Most recently the Republicans’ dependence on trickle down economics and the tax cut as stimulus, resembles nothing so much as dogma. Their defenders are the current high priests, the economists. They ignore that fact that our economy was at it’s best during periods of extremely high taxation of the highest income earners. No, the government must protect the interests of the most advantaged.

    Will we end up like the Islamic middle east?

  13. skippy

    With so much to marvel at, why does humanity incessantly through out its history, feel the need to align itself with a creator[s, entity[s with unexplainable powers above them, only to be understood and applied by a few…eh…and only after death is *all* revealed to the common…sigh.

    Complexity begets obfuscation of which the charismatic weld so well…Oooummm…synthetic derivatives…Oooummm

    Skippy…Convert! the Randian holy pilgrimage to Wall st. is at hand, the Fed, Treasury and economic priests proclaim it so!

    PS. No boom boom in the daylight…so saith the Lama…No condoms for Aids said da Pope…Pat Robertson said it was Gods punishment…the orthodox Jewry are the chosen…ad infinity…holy text and bias is a mental explosive.

    PSS. God is a child’s soap bubble…fun to create…wonderful to watch…dance on the minds winds…hard to catch…and destroyed if touched…to harshly.

  14. Hepcat

    It doesn’t matter what the Koran says. What matters is what Muslims think it says.

    The Koran says nothing about 72 virgins — little comfort if an islamist uses it as motivation to blow himself up and take out other people.

    It doesn’t matter if the Koran puts conditions on killing infidels when any number of polls say a large proportion of Muslims condone suicide bombing.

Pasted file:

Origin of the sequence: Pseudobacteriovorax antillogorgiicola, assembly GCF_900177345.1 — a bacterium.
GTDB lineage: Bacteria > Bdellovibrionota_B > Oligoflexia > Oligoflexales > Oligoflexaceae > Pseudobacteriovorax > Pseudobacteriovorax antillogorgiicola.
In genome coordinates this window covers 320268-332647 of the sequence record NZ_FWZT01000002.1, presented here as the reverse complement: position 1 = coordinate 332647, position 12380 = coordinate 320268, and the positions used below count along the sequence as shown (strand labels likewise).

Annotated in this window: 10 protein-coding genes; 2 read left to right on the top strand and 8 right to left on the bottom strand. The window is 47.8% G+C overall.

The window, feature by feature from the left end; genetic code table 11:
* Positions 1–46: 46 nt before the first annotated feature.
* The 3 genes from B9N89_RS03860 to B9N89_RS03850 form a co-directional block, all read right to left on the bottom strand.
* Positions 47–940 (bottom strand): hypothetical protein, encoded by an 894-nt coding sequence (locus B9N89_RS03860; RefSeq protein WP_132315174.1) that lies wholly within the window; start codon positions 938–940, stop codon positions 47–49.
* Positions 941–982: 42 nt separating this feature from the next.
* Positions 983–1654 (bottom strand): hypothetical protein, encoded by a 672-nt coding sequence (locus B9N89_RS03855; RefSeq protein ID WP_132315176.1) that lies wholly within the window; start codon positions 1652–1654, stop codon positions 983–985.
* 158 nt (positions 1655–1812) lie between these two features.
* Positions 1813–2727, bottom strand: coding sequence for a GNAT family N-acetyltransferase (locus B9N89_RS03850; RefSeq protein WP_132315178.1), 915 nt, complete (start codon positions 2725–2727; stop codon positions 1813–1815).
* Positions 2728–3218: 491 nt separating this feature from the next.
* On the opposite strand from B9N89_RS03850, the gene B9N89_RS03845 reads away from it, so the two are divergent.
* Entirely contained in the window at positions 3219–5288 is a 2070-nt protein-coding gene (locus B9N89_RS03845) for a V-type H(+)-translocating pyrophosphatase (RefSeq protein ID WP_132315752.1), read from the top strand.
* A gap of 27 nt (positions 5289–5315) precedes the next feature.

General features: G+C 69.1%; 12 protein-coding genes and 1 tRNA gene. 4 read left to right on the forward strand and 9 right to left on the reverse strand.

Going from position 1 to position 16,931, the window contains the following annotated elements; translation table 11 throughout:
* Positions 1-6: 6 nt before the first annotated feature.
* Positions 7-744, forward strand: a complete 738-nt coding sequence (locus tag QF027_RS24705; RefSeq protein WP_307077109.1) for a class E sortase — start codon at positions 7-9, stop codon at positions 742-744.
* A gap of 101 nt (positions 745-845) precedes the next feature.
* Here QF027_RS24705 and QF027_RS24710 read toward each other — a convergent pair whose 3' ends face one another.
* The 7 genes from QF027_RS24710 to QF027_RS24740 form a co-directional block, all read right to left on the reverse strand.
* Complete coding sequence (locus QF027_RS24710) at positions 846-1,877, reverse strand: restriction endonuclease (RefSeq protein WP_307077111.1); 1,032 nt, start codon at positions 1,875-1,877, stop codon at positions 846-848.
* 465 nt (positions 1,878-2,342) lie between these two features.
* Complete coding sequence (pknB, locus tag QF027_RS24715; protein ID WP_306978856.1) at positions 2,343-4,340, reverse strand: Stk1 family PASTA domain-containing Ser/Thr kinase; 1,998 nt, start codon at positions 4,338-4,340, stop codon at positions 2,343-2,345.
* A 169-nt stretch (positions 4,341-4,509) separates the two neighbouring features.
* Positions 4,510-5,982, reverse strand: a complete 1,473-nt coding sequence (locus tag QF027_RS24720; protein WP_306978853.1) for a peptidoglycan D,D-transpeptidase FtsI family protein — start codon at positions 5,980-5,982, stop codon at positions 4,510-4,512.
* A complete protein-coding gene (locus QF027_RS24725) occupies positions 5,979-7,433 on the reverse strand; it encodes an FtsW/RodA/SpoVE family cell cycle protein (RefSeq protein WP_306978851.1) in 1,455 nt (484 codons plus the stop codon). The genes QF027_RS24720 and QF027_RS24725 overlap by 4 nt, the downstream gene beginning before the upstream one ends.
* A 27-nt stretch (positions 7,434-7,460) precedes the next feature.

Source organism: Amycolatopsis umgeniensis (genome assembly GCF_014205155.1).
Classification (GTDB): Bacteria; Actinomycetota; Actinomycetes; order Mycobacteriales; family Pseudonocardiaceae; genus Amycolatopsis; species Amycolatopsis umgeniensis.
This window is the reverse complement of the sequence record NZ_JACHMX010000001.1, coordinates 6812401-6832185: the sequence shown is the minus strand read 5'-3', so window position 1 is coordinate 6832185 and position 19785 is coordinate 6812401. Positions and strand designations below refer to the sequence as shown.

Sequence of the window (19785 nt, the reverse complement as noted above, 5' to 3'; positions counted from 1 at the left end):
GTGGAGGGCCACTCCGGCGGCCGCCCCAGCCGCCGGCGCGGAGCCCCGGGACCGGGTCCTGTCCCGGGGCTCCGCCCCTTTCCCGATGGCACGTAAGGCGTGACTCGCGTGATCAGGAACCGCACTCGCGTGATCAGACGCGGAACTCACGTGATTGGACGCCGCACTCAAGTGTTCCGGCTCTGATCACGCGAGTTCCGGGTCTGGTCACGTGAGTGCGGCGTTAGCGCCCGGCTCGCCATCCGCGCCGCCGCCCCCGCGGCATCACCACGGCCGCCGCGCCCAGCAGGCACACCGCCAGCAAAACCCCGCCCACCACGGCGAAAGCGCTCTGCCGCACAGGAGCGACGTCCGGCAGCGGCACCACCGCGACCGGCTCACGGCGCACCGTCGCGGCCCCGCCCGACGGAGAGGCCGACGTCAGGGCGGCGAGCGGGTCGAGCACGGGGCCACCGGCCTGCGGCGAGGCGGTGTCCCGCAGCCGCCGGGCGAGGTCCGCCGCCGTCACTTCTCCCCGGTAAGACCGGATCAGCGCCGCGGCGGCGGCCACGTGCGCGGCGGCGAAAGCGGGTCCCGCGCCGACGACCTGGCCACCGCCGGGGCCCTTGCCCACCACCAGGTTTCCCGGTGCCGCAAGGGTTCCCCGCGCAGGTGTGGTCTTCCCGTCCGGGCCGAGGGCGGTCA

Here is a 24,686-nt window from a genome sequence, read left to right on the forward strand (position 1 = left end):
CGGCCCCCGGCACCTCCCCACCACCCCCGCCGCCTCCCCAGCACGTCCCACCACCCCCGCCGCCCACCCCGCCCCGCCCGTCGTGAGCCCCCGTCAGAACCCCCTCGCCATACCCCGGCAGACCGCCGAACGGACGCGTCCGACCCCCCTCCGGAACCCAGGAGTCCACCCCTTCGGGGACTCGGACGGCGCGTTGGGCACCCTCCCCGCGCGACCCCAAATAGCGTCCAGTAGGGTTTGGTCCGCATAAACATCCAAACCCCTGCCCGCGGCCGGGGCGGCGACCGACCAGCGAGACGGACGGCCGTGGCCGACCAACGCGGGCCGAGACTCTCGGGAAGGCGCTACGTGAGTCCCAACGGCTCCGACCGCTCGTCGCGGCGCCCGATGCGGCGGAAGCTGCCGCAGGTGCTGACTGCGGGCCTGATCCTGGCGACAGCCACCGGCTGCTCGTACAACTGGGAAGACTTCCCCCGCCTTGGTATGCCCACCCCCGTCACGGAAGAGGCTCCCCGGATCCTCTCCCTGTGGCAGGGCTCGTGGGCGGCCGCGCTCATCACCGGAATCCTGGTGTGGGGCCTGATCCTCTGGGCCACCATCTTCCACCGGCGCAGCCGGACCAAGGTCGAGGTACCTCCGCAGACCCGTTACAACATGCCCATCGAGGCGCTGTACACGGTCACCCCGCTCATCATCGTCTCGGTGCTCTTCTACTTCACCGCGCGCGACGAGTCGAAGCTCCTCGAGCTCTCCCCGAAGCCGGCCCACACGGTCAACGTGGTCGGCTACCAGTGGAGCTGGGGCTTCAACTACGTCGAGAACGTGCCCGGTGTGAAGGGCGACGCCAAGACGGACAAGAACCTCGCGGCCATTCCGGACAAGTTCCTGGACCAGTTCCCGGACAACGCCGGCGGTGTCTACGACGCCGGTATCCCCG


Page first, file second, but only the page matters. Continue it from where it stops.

http://www.timesonline.co.uk/tol/news/uk/article4407115.ece

    http://pewresearch.org/pubs/26/where-terrorism-finds-support-in-the-muslim-world

  15. THOMAS AQUINAS

    10-15% of muslims are funadamentalist muslims that hold to the destructive ideology of Osama Bin Laden.
    So, .15×1.4b = 210,000,000 7th century tribal islamo-facists operating under the thinnist gossamer of “religion”.
    That makes whatever the remainder think completely IRRELEVANT.
    You have to deal with the 210,000,000 indiscriminate bomb throwers wherever they throw them; NY, Seattle, Indonesia, Australia, India, Russia, Sweden…….
    Discussing the various esoteric “meanings” of the Koran is completely fruitless.

      1. Skippy

        Too right.

        Today’s problem was yesterdays solution…sigh.

        And terror, is it at ground level or thousands of feet in the air ummm, some times remotely controlled by those that still kiss their kids goodnight, just hours after.

        1. Danial

          If 10-15% were fundamentalists or terrorists, we’d be in trouble. A vast majority live amongst us in peace ad work for the same values as our own

  16. Sufferin' Succotash

    Gee, if that’s a non-sequitur I’d sure like to see a sequitur that makes any sense.
    Maybe torching a mosque or two would make us all feel good.

    1. Skippy

      Not to long ago in the good old USA some bad rye bread created a fad (witch hunting) and even after that some brother on brother civil war, oops white pride and civil rights too.

      Were better than that today…right, but what would have happened if we were bombed, had our state / country boundary’s reconfigured ever few decades, became a chess board for every megalomaniac ruler[s of the day…eh

      Skippy….Christan men never beat their wives…right…most don’t but some do…eh. So your point is again?

  17. avgJohn

    At the top of a scenic mountain in the Rockies I ask a small child of five if he loved God. With bright eyes and a broad smile he opened his arms and hands in a wide gesture and said “sure, he made all of this for me”. We spoke no more on the subject, but the casualness and sincereity of his reply stunned me, and I knew from that moment that you discover God from your heart, not through an intellectual investigation.

    “And he said: ‘I tell you the truth, unless you change and become like little children, you will never enter the kingdom of heaven. Therefore, whoever humbles himself like this child is the greatest in the kingdom of heaven.’”
    -Matthew 18:3-4

    1. Skippy

      “sure, he made all of this for me”.

      The arrogance of some humans is beyond comprehension, to infect a child’s mind, before they have a chance to decide for them selves such_absolutes_is_…astonishing.

      Yet with such a simple stroke of endearment_all_is validated.

      Skippy…the brown people reduction squad will be looking for him in 15 odd years, then he will meet God, will it be your or theirs….ummm.

  18. Sufferin' Succotash

    Makes me glad to live in a society no longer characterized by blatant patriarchically-motivated cruelty.